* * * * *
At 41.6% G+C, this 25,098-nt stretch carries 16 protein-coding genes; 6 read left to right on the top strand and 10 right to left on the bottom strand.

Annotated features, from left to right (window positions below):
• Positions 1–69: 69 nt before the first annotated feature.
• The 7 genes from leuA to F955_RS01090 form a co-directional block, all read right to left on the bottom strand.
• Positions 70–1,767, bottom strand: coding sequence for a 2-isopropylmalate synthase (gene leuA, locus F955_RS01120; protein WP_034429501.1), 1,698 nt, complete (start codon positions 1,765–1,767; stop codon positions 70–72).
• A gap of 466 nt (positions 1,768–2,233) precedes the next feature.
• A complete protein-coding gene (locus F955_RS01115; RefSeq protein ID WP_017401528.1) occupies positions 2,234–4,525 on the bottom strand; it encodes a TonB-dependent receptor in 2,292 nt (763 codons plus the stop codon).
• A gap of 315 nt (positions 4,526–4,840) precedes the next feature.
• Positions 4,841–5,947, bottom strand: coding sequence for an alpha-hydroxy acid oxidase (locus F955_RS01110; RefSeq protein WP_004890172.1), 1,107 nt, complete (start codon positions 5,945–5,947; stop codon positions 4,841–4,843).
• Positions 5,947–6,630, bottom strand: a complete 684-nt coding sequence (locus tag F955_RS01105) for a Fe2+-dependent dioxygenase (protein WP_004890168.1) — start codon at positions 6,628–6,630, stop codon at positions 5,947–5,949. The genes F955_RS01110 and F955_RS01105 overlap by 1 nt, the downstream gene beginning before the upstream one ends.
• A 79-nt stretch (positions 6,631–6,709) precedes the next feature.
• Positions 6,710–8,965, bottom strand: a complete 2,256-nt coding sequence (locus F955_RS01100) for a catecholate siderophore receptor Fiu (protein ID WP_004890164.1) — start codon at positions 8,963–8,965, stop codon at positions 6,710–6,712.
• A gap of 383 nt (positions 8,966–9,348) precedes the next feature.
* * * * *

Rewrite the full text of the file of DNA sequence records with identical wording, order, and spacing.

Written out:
At 41.6% G+C, this 25,098-nt stretch carries 16 protein-coding genes; 6 read left to right on the top strand and 10 right to left on the bottom strand.

Annotated features, from left to right (window positions below):
• Positions 1–69: 69 nt before the first annotated feature.
• The 7 genes from leuA to F955_RS01090 form a co-directional block, all read right to left on the bottom strand.
• Positions 70–1,767, bottom strand: coding sequence for a 2-isopropylmalate synthase (gene leuA, locus F955_RS01120; protein WP_034429501.1), 1,698 nt, complete (start codon positions 1,765–1,767; stop codon positions 70–72).
• A gap of 466 nt (positions 1,768–2,233) precedes the next feature.
• A complete protein-coding gene (locus F955_RS01115; RefSeq protein ID WP_017401528.1) occupies positions 2,234–4,525 on the bottom strand; it encodes a TonB-dependent receptor in 2,292 nt (763 codons plus the stop codon).
• A gap of 315 nt (positions 4,526–4,840) precedes the next feature.
• Positions 4,841–5,947, bottom strand: coding sequence for an alpha-hydroxy acid oxidase (locus F955_RS01110; RefSeq protein WP_004890172.1), 1,107 nt, complete (start codon positions 5,945–5,947; stop codon positions 4,841–4,843).
• Positions 5,947–6,630, bottom strand: a complete 684-nt coding sequence (locus tag F955_RS01105) for a Fe2+-dependent dioxygenase (protein WP_004890168.1) — start codon at positions 6,628–6,630, stop codon at positions 5,947–5,949. The genes F955_RS01110 and F955_RS01105 overlap by 1 nt, the downstream gene beginning before the upstream one ends.
• A 79-nt stretch (positions 6,631–6,709) precedes the next feature.
• Positions 6,710–8,965, bottom strand: a complete 2,256-nt coding sequence (locus F955_RS01100) for a catecholate siderophore receptor Fiu (protein ID WP_004890164.1) — start codon at positions 8,963–8,965, stop codon at positions 6,710–6,712.
• A gap of 383 nt (positions 8,966–9,348) precedes the next feature.